This week I want to tell a story about politics. It takes place at the end of the Gilded Age, just as the United States was becoming an industrial world power. We were redefining ourselves as a country, but you wouldn’t know based on the day’s politics. Back then, politics were saturated with money and partisanship. The system was too dysfunctional to address the day’s pressing issues like environmentalism, industrial regulation and our changing role internationally.
A presidential election defined that era — the election of 1900 — and, I think its lessons apply to next fall’s election. An outsider, William Jennings Bryan, was pitted against the establishment candidate, William McKinley. This outsider wanted to shake up Washington. He had huge appeal. He talked about the pressing issues being swept under the rug. The establishment’s candidate was the exact opposite of this outsider — he wanted to keep happy the powers that be. He filled the war chest while this outsider went around the country giving stump speeches.
Hopefully, you see the parallels with today’s political environment. We are redefining ourselves once again. Our economy and our international role are changing to reflect technology. And, demographics are shifting so white men no longer represent the majority of the electorate. However, you would never know looking at Washington’s agenda. Politics today are, once again, incredibly partisan and saturated with money. Congress isn’t addressing these changes because of gridlock. There’s a presidential election coming up, and it has big implications.
What happened in 1900 might happen once again next fall. Obviously it’s still really early, but I think the upcoming election will pit an outsider looking to shake things up against the establishment. There are outsiders challenging the establishment in both primary races. For better or worse, one might make it to the general election (hopefully Bernie Sander and not Trump or Carson). At the end of the day in 1900, championing the people’s cause didn’t matter. Money decided the election. The man with the bigger war chest won.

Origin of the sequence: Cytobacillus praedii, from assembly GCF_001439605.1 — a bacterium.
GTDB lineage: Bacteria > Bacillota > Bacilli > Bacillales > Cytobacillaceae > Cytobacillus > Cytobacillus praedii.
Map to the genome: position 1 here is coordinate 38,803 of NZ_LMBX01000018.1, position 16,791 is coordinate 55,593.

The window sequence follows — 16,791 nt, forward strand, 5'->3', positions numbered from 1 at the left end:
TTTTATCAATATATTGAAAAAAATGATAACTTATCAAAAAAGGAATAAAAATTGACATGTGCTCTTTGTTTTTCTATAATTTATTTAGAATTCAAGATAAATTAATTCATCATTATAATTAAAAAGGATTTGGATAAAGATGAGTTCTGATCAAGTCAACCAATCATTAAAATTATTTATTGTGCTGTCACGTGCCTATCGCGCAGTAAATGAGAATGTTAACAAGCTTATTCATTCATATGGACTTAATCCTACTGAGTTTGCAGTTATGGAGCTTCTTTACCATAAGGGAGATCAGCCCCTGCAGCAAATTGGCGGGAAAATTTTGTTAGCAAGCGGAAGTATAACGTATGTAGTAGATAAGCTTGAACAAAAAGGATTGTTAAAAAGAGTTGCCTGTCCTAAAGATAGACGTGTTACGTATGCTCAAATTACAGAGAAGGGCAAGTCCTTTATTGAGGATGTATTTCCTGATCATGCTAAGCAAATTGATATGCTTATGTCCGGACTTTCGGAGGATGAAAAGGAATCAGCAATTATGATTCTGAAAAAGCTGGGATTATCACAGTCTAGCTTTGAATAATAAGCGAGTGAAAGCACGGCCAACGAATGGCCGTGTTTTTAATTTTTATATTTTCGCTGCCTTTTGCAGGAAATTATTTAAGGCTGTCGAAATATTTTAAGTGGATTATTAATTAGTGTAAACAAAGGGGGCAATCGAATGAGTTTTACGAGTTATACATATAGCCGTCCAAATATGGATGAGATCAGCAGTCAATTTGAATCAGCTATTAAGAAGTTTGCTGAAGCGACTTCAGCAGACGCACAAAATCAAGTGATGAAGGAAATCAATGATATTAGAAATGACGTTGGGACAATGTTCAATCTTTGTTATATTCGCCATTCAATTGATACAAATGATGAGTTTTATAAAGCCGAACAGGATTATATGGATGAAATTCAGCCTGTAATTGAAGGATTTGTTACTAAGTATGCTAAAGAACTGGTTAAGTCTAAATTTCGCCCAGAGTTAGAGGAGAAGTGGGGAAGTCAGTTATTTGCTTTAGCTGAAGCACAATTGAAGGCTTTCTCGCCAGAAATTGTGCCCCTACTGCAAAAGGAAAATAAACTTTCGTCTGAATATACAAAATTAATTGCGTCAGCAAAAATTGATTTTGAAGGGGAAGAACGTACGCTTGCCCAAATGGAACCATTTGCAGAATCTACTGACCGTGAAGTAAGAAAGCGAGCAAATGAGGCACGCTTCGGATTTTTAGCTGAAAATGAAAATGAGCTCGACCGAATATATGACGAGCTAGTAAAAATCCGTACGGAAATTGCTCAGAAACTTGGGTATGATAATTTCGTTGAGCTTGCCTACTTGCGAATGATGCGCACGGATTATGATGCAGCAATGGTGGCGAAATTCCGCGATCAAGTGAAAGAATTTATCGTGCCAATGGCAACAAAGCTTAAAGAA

But, I’d be lying if I said that was the end of the story. To win the election in 1900, McKinley did more than raise money; he compromised. He added an outsider as a running mate to pull votes away from the other candidate. McKinley’s compromise may have won the election, but it lost the presidency. It didn’t seem like a big compromise because the vice-president doesn’t have much influence. However, when McKinley was assassinated early in his term and his successor got busy making changes. He passed huge reforms in terms of environment legislation, labor regulation and international trade and relations. His name was Teddy Roosevelt — maybe you’ve heard of him.
Washington changed even though the man championing change couldn’t win the election. Politics can’t stay gridlocked forever. If the past is any indication of the future, this has implications for today. We are redefining ourselves, but our political system is not reflecting this national change of attitude. Our economy is shifting, and so is our role internationally to reflect new technology and ideas and our demographic makeup is changing as well.
Obviously, politics aren’t the only way to bring about change — but, they are important. Right now, congress isn’t doing much. Environmental reform, immigration and the budget are caught in congress’s gridlock. Almost every issue is split along party lines. Important topics like free-information, cyber security and the other issues surrounding the web are not even on Congress’s agenda.
But, no matter what happens this fall, I still think think change is coming. If the past is any indication of the future, we have reason to be optimistic. The first candidate to make it to the national stage on a progressive platform lost to the establishment. But, eventually reform was passed. In the same way, the pressing issues that reflect our changing country will make their way into the public discussion. The system can’t help but react. That’s my schtick and I’m sticking too it. This is my last column for the semester so have an awesome break!
Eric Schulman is a junior in the College of Arts and Sciences. He may be reached at email@example.com. Schulman’s Schtick appears alternate Mondays this semester.